Whitening Bonded Teeth: Perfect Your Smile

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Dental bonding is one of several types of restorative treatments used for both health and cosmetic purposes. The natural-looking resin used in bonding, for example, can be used instead of traditional metal fillings, to repair a chipped tooth or even change the dimensions of a tooth that needs cosmetic repair.

Restorations don't require a great deal of special care, but when it comes to whitening bonded teeth, there are some things you should keep in mind.

How Bonding Responds to Color

Almost everyone has dealt with stains on their teeth at one time or another. Surface stains are caused by contact with common, everyday foods and beverages like tea or coffee. If you smoke regularly, your teeth may have either brown or yellow stains from contact with nicotine. Teeth whitening is an effective and simple way to remove these types of imperfections.

Whitening bonded teeth, however, comes with its own set of exceptions. The resin used for bonding, as described by the University of Iowa College of Dentistry, neither stains nor whitens as easily as natural enamel, but it can suffer discoloration over a period of time. Why doesn't it respond as well to tooth-whitening treatments? Because the bonding resin is nonporous, unlike tooth enamel. Stains form when the staining agents penetrate the pores of the teeth, and because porcelain and bonding resin are both nonporous, they don't change color, however, they can become stained. So although bonded teeth can stain, they also don't whiten. If the bonded portion of your tooth does become discolored, you may find it more difficult to treat successfully.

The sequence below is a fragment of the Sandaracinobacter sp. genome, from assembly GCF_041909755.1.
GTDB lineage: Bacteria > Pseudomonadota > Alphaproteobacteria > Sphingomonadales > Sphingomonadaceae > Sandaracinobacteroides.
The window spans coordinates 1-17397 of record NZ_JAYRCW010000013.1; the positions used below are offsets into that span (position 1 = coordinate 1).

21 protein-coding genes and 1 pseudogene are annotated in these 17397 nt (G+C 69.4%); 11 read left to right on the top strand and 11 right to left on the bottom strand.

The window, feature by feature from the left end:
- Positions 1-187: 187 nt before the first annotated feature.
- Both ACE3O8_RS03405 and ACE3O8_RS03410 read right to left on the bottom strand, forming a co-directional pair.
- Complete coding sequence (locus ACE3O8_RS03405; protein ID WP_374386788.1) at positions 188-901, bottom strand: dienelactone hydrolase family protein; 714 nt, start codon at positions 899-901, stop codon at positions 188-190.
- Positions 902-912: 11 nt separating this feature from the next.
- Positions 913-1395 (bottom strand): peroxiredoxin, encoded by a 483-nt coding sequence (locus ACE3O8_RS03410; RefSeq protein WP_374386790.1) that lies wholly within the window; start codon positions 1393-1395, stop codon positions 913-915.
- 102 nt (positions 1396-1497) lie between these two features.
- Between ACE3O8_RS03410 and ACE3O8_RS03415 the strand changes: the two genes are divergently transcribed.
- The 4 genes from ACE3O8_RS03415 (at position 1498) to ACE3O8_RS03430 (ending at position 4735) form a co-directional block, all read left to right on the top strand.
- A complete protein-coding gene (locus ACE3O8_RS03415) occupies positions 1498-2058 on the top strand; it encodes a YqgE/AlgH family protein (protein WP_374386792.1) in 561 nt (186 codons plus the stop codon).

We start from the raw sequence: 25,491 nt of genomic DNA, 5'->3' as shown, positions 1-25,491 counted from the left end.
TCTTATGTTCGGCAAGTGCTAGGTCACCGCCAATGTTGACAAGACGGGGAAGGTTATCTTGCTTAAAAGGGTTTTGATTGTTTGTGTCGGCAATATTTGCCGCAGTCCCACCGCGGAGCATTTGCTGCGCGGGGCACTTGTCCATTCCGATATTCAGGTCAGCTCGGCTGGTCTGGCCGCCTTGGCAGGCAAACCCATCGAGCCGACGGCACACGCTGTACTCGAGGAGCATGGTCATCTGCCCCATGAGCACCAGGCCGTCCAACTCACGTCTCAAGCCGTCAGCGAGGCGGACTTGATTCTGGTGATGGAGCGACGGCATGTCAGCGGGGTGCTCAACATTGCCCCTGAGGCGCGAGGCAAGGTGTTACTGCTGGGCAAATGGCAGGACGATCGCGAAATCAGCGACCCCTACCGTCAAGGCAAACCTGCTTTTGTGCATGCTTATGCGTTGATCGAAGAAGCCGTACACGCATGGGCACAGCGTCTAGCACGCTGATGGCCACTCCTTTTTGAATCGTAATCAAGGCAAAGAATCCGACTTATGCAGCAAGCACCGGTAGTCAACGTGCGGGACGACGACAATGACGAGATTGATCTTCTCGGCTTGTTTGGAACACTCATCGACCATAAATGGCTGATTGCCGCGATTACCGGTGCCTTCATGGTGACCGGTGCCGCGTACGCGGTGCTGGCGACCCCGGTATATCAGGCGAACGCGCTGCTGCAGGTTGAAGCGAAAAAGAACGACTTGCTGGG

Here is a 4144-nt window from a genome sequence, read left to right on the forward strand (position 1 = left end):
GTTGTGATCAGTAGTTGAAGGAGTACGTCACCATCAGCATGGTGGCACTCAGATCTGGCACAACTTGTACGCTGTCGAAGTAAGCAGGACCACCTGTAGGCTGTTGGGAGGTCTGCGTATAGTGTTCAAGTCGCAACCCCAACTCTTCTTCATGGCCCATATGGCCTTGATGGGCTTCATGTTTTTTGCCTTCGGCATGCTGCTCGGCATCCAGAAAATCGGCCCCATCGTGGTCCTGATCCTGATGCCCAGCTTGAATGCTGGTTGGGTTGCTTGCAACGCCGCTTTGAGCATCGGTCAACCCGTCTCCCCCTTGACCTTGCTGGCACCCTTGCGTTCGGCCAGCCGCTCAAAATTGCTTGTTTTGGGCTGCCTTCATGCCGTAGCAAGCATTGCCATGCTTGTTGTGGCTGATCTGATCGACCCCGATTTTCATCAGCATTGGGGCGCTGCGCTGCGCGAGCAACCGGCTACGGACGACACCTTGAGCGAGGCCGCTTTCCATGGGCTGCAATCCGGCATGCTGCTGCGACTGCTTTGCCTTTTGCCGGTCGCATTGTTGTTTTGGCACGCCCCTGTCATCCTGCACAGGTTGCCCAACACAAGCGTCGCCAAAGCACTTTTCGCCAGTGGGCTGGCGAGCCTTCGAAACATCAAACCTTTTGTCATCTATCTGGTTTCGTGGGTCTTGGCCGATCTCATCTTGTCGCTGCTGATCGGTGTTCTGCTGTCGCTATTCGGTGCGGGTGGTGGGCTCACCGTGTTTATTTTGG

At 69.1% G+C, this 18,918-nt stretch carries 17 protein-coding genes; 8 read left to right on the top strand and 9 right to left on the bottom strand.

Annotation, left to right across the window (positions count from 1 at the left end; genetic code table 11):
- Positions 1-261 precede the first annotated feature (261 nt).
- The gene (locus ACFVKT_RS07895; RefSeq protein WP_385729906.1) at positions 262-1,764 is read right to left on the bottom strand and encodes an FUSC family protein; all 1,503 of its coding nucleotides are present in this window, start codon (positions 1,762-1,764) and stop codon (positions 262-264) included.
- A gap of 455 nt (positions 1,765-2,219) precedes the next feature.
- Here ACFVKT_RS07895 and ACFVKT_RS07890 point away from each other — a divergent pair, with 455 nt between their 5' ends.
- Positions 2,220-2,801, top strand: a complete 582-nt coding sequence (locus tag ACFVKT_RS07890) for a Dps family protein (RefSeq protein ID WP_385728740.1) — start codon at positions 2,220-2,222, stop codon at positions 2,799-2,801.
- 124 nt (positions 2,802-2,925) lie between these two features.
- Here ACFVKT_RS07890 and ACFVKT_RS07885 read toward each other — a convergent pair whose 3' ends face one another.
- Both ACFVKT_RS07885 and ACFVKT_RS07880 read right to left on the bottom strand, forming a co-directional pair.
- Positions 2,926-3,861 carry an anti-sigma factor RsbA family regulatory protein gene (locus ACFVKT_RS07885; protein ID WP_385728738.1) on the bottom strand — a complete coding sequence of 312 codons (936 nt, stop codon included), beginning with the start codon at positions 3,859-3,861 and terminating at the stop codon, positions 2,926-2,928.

When to Whiten Bonded Teeth

When you have bonding work done, your dentist chooses a resin that is similar in color to your natural teeth. This helps your cosmetic or physical restoration to blend so it doesn't look artificial. However, this can pose a challenge if you decide to have your teeth whitened. Because most bonding materials don't respond to whitening, as echoed by the American Dental Association (ADA), you can end up with teeth that are whiter than they were when you first underwent treatment. As a result, your untreated teeth may look stained or discolored in certain areas simply due to the contrast.

If the color difference is noticeable, you might choose to have veneers or another cosmetic procedure so your teeth are all the same color again. One way to avoid this problem is to have your teeth whitened before your bonding work. This way, your teeth are at their whitest when the bonding resin is color-matched. If you keep your teeth white with touch-up treatments and good dental care, your natural and bonded teeth will continue to match.

Other Effects of Tooth Whitening

Keep in mind whitening solutions can cause other side-effects whether or not your teeth are bonded. Certain over-the-counter whitening agents can irritate the soft tissues of your mouth. This is less likely with a professional whitening treatment because your dentist will protect your gums, tongue and lips with a protective gel. Another common result of tooth whitening is increased sensitivity, as addressed by National Institutes of Health (NIH). This sensitivity usually goes away after a short time, but if you have your teeth whitened frequently, it may prove to be more persistent. Using a toothpaste for sensitive teeth, like Colgate® Sensitive SmartFoam® with Whitening, will help reduce this sensitivity while improving their appearance at the same time.

If you are considering tooth bonding, particularly for cosmetic purposes, be sure to consult with your cosmetic dentist about how you'll handle staining issues in the future.

Learn more about cosmetic bonding in the Colgate Oral Care resources.

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